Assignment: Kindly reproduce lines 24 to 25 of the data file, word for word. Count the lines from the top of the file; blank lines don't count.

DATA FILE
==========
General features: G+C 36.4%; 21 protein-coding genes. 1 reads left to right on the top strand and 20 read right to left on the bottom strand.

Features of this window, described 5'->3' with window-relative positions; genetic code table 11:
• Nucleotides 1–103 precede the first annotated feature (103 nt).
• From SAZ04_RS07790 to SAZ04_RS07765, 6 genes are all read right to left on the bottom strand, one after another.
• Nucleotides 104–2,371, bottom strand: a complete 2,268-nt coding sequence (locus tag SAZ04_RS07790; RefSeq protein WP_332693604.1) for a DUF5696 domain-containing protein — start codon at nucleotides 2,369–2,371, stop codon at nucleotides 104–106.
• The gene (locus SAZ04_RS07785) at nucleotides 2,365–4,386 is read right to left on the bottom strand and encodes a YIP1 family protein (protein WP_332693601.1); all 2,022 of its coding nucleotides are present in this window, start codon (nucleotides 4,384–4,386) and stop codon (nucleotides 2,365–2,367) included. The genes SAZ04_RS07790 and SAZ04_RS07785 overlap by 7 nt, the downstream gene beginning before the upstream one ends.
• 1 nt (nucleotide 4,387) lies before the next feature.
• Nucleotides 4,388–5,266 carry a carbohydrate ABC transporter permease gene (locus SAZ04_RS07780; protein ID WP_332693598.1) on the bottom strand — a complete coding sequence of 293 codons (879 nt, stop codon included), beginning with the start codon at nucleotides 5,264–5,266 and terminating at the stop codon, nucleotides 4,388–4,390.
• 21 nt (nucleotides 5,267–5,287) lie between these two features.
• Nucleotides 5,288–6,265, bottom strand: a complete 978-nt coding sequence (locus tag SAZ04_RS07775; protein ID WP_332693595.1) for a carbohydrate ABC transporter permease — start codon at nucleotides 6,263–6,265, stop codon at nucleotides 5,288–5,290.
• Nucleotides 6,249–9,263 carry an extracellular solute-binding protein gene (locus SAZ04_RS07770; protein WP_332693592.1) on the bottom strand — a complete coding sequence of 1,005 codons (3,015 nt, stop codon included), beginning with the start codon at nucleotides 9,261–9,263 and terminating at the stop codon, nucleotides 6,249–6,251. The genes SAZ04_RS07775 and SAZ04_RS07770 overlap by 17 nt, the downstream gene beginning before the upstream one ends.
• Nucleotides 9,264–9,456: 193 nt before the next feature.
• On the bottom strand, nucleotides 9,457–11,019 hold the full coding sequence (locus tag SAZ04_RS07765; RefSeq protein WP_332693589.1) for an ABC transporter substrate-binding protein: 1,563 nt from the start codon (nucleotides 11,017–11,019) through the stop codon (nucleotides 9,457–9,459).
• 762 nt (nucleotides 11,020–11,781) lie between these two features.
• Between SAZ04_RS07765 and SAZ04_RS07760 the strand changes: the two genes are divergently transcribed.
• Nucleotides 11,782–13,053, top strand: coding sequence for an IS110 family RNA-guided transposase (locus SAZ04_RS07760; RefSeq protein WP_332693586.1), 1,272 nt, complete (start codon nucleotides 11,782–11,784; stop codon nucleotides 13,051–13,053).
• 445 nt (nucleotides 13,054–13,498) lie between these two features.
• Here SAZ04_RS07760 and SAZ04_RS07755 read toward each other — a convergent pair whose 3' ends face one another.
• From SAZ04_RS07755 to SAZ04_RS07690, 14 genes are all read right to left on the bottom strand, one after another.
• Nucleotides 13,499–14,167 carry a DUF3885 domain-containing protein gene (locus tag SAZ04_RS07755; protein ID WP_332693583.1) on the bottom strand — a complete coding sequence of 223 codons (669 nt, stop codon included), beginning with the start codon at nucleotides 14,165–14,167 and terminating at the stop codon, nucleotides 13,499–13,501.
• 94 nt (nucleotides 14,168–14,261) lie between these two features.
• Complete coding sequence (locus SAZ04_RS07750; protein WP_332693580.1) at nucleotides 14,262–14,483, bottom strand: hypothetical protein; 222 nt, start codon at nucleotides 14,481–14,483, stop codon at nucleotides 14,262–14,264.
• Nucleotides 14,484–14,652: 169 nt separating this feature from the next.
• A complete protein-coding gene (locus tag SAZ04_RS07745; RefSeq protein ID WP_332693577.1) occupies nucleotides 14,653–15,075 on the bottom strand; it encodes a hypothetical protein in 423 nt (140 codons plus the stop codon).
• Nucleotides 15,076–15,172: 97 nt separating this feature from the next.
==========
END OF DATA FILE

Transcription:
• A complete protein-coding gene (locus tag SAZ04_RS07745; RefSeq protein ID WP_332693577.1) occupies nucleotides 14,653–15,075 on the bottom strand; it encodes a hypothetical protein in 423 nt (140 codons plus the stop codon).
• Nucleotides 15,076–15,172: 97 nt separating this feature from the next.